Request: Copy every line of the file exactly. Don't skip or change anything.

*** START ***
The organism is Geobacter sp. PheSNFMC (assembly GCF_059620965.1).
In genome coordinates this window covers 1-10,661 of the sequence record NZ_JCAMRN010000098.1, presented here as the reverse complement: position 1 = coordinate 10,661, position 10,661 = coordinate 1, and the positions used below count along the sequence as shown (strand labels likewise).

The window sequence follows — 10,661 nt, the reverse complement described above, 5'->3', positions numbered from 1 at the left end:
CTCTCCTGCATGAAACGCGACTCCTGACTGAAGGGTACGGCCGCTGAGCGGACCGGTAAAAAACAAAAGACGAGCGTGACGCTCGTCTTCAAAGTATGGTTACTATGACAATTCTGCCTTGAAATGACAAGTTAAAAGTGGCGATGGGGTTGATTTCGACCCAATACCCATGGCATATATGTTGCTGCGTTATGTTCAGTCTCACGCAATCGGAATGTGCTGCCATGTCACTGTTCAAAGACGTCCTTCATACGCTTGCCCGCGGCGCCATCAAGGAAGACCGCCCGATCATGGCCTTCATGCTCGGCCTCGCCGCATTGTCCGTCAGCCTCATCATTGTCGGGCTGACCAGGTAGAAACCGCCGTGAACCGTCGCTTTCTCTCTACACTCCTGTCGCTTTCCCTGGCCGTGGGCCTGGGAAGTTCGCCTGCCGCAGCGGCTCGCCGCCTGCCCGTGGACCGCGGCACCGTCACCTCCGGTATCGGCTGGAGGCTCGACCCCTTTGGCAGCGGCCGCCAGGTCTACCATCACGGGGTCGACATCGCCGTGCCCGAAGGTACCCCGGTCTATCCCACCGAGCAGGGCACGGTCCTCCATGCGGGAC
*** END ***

The organism is Geobacter sp. PheSNFMC (assembly GCF_059620965.1).
In genome coordinates this window covers 1-10,661 of the sequence record NZ_JCAMRN010000098.1, presented here as the reverse complement: position 1 = coordinate 10,661, position 10,661 = coordinate 1, and the positions used below count along the sequence as shown (strand labels likewise).

The window sequence follows — 10,661 nt, the reverse complement described above, 5'->3', positions numbered from 1 at the left end:
CTCTCCTGCATGAAACGCGACTCCTGACTGAAGGGTACGGCCGCTGAGCGGACCGGTAAAAAACAAAAGACGAGCGTGACGCTCGTCTTCAAAGTATGGTTACTATGACAATTCTGCCTTGAAATGACAAGTTAAAAGTGGCGATGGGGTTGATTTCGACCCAATACCCATGGCATATATGTTGCTGCGTTATGTTCAGTCTCACGCAATCGGAATGTGCTGCCATGTCACTGTTCAAAGACGTCCTTCATACGCTTGCCCGCGGCGCCATCAAGGAAGACCGCCCGATCATGGCCTTCATGCTCGGCCTCGCCGCATTGTCCGTCAGCCTCATCATTGTCGGGCTGACCAGGTAGAAACCGCCGTGAACCGTCGCTTTCTCTCTACACTCCTGTCGCTTTCCCTGGCCGTGGGCCTGGGAAGTTCGCCTGCCGCAGCGGCTCGCCGCCTGCCCGTGGACCGCGGCACCGTCACCTCCGGTATCGGCTGGAGGCTCGACCCCTTTGGCAGCGGCCGCCAGGTCTACCATCACGGGGTCGACATCGCCGTGCCCGAAGGTACCCCGGTCTATCCCACCGAGCAGGGCACGGTCCTCCATGCGGGAC